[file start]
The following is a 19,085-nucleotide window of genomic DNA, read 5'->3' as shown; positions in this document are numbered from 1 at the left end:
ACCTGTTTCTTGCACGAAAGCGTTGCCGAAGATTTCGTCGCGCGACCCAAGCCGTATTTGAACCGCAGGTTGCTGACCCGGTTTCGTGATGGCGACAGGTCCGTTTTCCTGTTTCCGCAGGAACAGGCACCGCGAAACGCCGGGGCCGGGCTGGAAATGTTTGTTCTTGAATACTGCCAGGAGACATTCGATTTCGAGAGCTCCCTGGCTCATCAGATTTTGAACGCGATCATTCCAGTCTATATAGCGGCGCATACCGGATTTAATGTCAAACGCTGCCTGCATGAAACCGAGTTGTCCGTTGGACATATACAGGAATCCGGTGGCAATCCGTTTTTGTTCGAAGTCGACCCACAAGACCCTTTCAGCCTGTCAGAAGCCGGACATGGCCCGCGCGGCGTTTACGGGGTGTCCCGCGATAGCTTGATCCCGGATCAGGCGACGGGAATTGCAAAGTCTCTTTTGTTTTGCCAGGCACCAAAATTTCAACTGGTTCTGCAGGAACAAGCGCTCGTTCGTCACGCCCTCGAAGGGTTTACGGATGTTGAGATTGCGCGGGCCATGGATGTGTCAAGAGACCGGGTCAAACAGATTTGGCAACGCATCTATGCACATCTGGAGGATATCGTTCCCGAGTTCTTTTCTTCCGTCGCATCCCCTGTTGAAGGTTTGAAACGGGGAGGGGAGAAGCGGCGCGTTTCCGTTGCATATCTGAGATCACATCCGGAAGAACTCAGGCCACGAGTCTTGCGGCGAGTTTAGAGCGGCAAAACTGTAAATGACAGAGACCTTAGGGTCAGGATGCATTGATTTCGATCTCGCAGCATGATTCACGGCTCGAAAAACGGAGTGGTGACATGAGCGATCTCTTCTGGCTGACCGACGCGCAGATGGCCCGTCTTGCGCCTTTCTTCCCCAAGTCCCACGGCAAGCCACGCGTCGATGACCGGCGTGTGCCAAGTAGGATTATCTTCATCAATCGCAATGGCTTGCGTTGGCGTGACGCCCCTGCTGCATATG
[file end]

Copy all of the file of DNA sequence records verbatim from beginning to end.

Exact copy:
The following is a 19,085-nucleotide window of genomic DNA, read 5'->3' as shown; positions in this document are numbered from 1 at the left end:
ACCTGTTTCTTGCACGAAAGCGTTGCCGAAGATTTCGTCGCGCGACCCAAGCCGTATTTGAACCGCAGGTTGCTGACCCGGTTTCGTGATGGCGACAGGTCCGTTTTCCTGTTTCCGCAGGAACAGGCACCGCGAAACGCCGGGGCCGGGCTGGAAATGTTTGTTCTTGAATACTGCCAGGAGACATTCGATTTCGAGAGCTCCCTGGCTCATCAGATTTTGAACGCGATCATTCCAGTCTATATAGCGGCGCATACCGGATTTAATGTCAAACGCTGCCTGCATGAAACCGAGTTGTCCGTTGGACATATACAGGAATCCGGTGGCAATCCGTTTTTGTTCGAAGTCGACCCACAAGACCCTTTCAGCCTGTCAGAAGCCGGACATGGCCCGCGCGGCGTTTACGGGGTGTCCCGCGATAGCTTGATCCCGGATCAGGCGACGGGAATTGCAAAGTCTCTTTTGTTTTGCCAGGCACCAAAATTTCAACTGGTTCTGCAGGAACAAGCGCTCGTTCGTCACGCCCTCGAAGGGTTTACGGATGTTGAGATTGCGCGGGCCATGGATGTGTCAAGAGACCGGGTCAAACAGATTTGGCAACGCATCTATGCACATCTGGAGGATATCGTTCCCGAGTTCTTTTCTTCCGTCGCATCCCCTGTTGAAGGTTTGAAACGGGGAGGGGAGAAGCGGCGCGTTTCCGTTGCATATCTGAGATCACATCCGGAAGAACTCAGGCCACGAGTCTTGCGGCGAGTTTAGAGCGGCAAAACTGTAAATGACAGAGACCTTAGGGTCAGGATGCATTGATTTCGATCTCGCAGCATGATTCACGGCTCGAAAAACGGAGTGGTGACATGAGCGATCTCTTCTGGCTGACCGACGCGCAGATGGCCCGTCTTGCGCCTTTCTTCCCCAAGTCCCACGGCAAGCCACGCGTCGATGACCGGCGTGTGCCAAGTAGGATTATCTTCATCAATCGCAATGGCTTGCGTTGGCGTGACGCCCCTGCTGCATATG